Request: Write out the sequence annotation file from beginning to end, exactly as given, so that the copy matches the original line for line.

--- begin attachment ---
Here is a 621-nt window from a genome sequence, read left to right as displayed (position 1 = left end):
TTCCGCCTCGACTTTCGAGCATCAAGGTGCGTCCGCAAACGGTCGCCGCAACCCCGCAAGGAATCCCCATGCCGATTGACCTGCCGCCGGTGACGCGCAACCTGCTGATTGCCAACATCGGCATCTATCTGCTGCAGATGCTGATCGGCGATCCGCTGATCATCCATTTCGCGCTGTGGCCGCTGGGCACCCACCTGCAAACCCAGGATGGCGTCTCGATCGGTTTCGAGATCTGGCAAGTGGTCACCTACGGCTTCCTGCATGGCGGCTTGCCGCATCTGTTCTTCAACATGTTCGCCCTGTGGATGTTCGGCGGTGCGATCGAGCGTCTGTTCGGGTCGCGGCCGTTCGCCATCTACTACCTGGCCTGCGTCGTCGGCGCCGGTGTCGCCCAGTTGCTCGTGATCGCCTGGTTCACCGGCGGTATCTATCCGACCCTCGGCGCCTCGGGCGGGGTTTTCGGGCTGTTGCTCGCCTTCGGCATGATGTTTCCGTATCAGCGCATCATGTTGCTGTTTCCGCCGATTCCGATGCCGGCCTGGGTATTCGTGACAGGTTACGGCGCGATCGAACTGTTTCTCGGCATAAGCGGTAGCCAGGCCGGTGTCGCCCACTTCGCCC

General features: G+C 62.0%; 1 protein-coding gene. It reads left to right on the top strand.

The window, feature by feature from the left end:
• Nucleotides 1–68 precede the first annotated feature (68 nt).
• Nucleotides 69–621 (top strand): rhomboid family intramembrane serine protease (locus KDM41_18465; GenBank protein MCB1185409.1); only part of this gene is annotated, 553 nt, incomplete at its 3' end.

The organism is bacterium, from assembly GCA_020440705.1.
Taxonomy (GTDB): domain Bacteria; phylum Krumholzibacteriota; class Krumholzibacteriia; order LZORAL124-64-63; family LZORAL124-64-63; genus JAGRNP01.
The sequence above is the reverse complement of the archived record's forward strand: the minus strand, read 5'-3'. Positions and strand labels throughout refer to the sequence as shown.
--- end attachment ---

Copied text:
Here is a 621-nt window from a genome sequence, read left to right as displayed (position 1 = left end):
TTCCGCCTCGACTTTCGAGCATCAAGGTGCGTCCGCAAACGGTCGCCGCAACCCCGCAAGGAATCCCCATGCCGATTGACCTGCCGCCGGTGACGCGCAACCTGCTGATTGCCAACATCGGCATCTATCTGCTGCAGATGCTGATCGGCGATCCGCTGATCATCCATTTCGCGCTGTGGCCGCTGGGCACCCACCTGCAAACCCAGGATGGCGTCTCGATCGGTTTCGAGATCTGGCAAGTGGTCACCTACGGCTTCCTGCATGGCGGCTTGCCGCATCTGTTCTTCAACATGTTCGCCCTGTGGATGTTCGGCGGTGCGATCGAGCGTCTGTTCGGGTCGCGGCCGTTCGCCATCTACTACCTGGCCTGCGTCGTCGGCGCCGGTGTCGCCCAGTTGCTCGTGATCGCCTGGTTCACCGGCGGTATCTATCCGACCCTCGGCGCCTCGGGCGGGGTTTTCGGGCTGTTGCTCGCCTTCGGCATGATGTTTCCGTATCAGCGCATCATGTTGCTGTTTCCGCCGATTCCGATGCCGGCCTGGGTATTCGTGACAGGTTACGGCGCGATCGAACTGTTTCTCGGCATAAGCGGTAGCCAGGCCGGTGTCGCCCACTTCGCCC

General features: G+C 62.0%; 1 protein-coding gene. It reads left to right on the top strand.

The window, feature by feature from the left end:
• Nucleotides 1–68 precede the first annotated feature (68 nt).
• Nucleotides 69–621 (top strand): rhomboid family intramembrane serine protease (locus KDM41_18465; GenBank protein MCB1185409.1); only part of this gene is annotated, 553 nt, incomplete at its 3' end.

The organism is bacterium, from assembly GCA_020440705.1.
Taxonomy (GTDB): domain Bacteria; phylum Krumholzibacteriota; class Krumholzibacteriia; order LZORAL124-64-63; family LZORAL124-64-63; genus JAGRNP01.
The sequence above is the reverse complement of the archived record's forward strand: the minus strand, read 5'-3'. Positions and strand labels throughout refer to the sequence as shown.